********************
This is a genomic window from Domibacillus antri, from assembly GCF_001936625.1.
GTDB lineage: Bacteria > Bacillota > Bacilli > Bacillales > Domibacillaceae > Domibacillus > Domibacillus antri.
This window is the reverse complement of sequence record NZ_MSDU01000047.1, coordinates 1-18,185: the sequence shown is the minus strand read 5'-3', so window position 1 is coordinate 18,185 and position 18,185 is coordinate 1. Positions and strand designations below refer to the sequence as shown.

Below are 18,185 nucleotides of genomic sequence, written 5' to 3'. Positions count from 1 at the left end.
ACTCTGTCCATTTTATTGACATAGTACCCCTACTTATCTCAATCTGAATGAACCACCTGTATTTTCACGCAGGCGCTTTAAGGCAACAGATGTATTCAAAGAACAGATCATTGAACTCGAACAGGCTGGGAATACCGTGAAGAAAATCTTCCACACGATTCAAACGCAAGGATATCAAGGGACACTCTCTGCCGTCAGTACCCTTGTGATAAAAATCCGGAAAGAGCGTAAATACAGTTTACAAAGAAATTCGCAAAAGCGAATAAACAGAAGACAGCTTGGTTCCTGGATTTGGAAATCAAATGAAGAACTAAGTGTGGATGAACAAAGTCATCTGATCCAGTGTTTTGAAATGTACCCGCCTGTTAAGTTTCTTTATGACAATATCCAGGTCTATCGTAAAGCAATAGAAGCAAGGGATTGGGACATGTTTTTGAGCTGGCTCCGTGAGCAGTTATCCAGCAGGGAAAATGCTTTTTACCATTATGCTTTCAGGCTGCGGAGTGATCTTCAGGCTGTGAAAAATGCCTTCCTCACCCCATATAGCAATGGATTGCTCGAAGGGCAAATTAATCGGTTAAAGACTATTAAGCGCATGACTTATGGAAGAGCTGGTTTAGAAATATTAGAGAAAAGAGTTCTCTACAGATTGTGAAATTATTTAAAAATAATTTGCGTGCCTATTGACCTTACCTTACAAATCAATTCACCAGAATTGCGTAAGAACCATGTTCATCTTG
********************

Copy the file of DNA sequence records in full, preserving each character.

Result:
This is a genomic window from Domibacillus antri, from assembly GCF_001936625.1.
GTDB lineage: Bacteria > Bacillota > Bacilli > Bacillales > Domibacillaceae > Domibacillus > Domibacillus antri.
This window is the reverse complement of sequence record NZ_MSDU01000047.1, coordinates 1-18,185: the sequence shown is the minus strand read 5'-3', so window position 1 is coordinate 18,185 and position 18,185 is coordinate 1. Positions and strand designations below refer to the sequence as shown.

Below are 18,185 nucleotides of genomic sequence, written 5' to 3'. Positions count from 1 at the left end.
ACTCTGTCCATTTTATTGACATAGTACCCCTACTTATCTCAATCTGAATGAACCACCTGTATTTTCACGCAGGCGCTTTAAGGCAACAGATGTATTCAAAGAACAGATCATTGAACTCGAACAGGCTGGGAATACCGTGAAGAAAATCTTCCACACGATTCAAACGCAAGGATATCAAGGGACACTCTCTGCCGTCAGTACCCTTGTGATAAAAATCCGGAAAGAGCGTAAATACAGTTTACAAAGAAATTCGCAAAAGCGAATAAACAGAAGACAGCTTGGTTCCTGGATTTGGAAATCAAATGAAGAACTAAGTGTGGATGAACAAAGTCATCTGATCCAGTGTTTTGAAATGTACCCGCCTGTTAAGTTTCTTTATGACAATATCCAGGTCTATCGTAAAGCAATAGAAGCAAGGGATTGGGACATGTTTTTGAGCTGGCTCCGTGAGCAGTTATCCAGCAGGGAAAATGCTTTTTACCATTATGCTTTCAGGCTGCGGAGTGATCTTCAGGCTGTGAAAAATGCCTTCCTCACCCCATATAGCAATGGATTGCTCGAAGGGCAAATTAATCGGTTAAAGACTATTAAGCGCATGACTTATGGAAGAGCTGGTTTAGAAATATTAGAGAAAAGAGTTCTCTACAGATTGTGAAATTATTTAAAAATAATTTGCGTGCCTATTGACCTTACCTTACAAATCAATTCACCAGAATTGCGTAAGAACCATGTTCATCTTG